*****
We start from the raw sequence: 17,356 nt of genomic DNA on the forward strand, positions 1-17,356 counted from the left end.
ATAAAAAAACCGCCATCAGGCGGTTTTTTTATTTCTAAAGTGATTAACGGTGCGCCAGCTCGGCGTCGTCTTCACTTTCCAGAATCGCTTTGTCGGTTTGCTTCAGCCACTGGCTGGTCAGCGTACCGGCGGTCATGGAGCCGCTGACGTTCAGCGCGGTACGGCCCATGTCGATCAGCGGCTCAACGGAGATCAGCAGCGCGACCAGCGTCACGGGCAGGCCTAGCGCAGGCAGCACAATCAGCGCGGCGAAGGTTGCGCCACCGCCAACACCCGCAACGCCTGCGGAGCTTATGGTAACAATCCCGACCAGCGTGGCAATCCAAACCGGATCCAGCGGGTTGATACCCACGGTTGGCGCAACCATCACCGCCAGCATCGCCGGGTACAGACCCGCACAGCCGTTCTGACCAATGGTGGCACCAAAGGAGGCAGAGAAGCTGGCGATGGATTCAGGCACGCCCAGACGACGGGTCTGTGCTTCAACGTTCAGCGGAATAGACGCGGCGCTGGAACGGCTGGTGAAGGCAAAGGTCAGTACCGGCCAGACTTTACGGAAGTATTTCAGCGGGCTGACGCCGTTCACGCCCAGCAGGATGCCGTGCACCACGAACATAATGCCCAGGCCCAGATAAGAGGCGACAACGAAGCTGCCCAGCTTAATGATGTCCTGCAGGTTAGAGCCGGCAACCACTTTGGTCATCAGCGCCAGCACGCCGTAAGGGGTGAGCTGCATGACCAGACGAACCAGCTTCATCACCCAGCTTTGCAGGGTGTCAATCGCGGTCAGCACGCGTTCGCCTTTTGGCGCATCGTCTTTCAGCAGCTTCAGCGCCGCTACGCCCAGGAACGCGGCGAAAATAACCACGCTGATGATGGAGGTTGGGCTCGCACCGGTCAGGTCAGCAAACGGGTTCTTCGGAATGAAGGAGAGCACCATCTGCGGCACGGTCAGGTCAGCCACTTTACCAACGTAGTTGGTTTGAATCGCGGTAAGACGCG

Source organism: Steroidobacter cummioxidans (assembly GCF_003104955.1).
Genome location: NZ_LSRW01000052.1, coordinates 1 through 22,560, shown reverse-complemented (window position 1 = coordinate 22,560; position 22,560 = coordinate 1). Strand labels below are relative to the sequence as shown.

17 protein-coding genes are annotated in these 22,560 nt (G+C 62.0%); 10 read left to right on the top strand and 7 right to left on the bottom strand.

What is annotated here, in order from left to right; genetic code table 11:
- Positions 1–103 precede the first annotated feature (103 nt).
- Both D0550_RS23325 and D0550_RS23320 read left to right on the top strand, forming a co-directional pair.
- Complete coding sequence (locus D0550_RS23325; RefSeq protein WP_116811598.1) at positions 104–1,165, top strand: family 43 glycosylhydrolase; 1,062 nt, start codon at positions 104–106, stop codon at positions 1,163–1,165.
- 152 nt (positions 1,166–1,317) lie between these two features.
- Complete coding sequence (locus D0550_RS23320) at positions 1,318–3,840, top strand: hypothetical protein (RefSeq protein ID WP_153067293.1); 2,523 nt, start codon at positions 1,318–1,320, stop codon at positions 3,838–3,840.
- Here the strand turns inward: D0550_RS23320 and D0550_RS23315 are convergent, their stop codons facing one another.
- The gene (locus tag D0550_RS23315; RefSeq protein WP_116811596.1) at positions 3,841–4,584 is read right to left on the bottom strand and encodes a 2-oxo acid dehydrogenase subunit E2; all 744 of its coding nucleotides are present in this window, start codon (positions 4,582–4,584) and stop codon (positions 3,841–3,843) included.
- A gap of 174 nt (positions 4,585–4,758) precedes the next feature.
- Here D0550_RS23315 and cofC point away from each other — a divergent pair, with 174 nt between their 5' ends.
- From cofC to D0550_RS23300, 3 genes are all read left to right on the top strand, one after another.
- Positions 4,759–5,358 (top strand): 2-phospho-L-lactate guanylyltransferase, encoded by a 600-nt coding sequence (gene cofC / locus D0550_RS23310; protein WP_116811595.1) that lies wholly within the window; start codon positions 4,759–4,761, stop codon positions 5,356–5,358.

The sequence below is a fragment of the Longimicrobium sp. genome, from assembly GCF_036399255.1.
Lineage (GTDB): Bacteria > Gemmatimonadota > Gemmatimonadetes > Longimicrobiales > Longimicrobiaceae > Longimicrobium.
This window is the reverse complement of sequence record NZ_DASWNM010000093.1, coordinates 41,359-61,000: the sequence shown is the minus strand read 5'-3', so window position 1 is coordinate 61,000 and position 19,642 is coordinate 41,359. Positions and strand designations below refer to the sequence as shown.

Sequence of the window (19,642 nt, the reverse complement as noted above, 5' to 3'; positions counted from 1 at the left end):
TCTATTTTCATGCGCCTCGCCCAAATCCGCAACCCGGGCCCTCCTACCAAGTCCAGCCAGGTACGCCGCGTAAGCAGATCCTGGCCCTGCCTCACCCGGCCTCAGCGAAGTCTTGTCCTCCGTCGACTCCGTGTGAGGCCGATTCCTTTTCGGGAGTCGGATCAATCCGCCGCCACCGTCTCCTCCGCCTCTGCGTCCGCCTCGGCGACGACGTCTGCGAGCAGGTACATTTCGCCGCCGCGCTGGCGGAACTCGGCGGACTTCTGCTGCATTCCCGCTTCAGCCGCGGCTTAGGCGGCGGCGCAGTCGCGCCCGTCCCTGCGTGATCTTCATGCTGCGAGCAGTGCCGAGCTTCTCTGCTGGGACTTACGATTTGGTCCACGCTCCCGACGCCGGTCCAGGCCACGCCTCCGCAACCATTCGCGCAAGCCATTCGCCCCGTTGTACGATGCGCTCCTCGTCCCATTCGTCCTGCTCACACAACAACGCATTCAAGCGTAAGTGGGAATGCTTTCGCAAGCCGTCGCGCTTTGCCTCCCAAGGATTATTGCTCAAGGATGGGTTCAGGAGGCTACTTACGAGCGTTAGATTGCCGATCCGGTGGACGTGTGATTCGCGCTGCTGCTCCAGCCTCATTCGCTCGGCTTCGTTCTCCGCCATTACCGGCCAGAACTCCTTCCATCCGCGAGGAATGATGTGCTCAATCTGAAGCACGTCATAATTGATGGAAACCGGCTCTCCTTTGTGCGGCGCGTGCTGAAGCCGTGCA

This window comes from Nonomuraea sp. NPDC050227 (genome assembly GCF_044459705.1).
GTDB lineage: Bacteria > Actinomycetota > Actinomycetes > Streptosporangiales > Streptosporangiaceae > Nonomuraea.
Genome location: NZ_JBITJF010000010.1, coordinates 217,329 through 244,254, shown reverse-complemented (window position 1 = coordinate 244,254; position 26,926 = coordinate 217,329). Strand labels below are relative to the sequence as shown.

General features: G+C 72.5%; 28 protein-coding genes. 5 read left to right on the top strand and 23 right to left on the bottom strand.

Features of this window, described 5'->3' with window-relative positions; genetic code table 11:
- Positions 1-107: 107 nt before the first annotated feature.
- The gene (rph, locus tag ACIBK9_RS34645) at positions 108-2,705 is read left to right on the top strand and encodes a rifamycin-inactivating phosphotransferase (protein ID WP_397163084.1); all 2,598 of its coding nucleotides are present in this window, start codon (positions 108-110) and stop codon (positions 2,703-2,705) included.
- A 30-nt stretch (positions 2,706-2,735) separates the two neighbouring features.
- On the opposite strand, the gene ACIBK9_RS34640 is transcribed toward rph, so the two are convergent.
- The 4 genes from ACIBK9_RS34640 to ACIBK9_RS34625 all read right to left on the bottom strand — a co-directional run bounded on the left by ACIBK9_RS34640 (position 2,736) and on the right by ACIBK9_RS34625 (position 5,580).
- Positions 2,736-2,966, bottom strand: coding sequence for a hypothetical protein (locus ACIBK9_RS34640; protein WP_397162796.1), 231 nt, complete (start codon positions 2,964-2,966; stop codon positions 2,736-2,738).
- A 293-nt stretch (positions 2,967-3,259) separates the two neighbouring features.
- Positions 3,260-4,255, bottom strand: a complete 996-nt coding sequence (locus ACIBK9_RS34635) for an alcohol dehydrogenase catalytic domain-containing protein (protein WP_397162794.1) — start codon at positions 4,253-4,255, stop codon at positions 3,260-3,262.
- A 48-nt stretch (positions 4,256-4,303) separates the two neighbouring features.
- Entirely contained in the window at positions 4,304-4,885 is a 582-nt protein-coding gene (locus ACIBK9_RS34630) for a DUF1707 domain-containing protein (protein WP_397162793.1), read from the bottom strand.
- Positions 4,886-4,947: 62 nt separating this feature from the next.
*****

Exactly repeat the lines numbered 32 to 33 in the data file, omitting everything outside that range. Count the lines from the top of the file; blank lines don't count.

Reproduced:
- The 4 genes from ACIBK9_RS34640 to ACIBK9_RS34625 all read right to left on the bottom strand — a co-directional run bounded on the left by ACIBK9_RS34640 (position 2,736) and on the right by ACIBK9_RS34625 (position 5,580).
- Positions 2,736-2,966, bottom strand: coding sequence for a hypothetical protein (locus ACIBK9_RS34640; protein WP_397162796.1), 231 nt, complete (start codon positions 2,964-2,966; stop codon positions 2,736-2,738).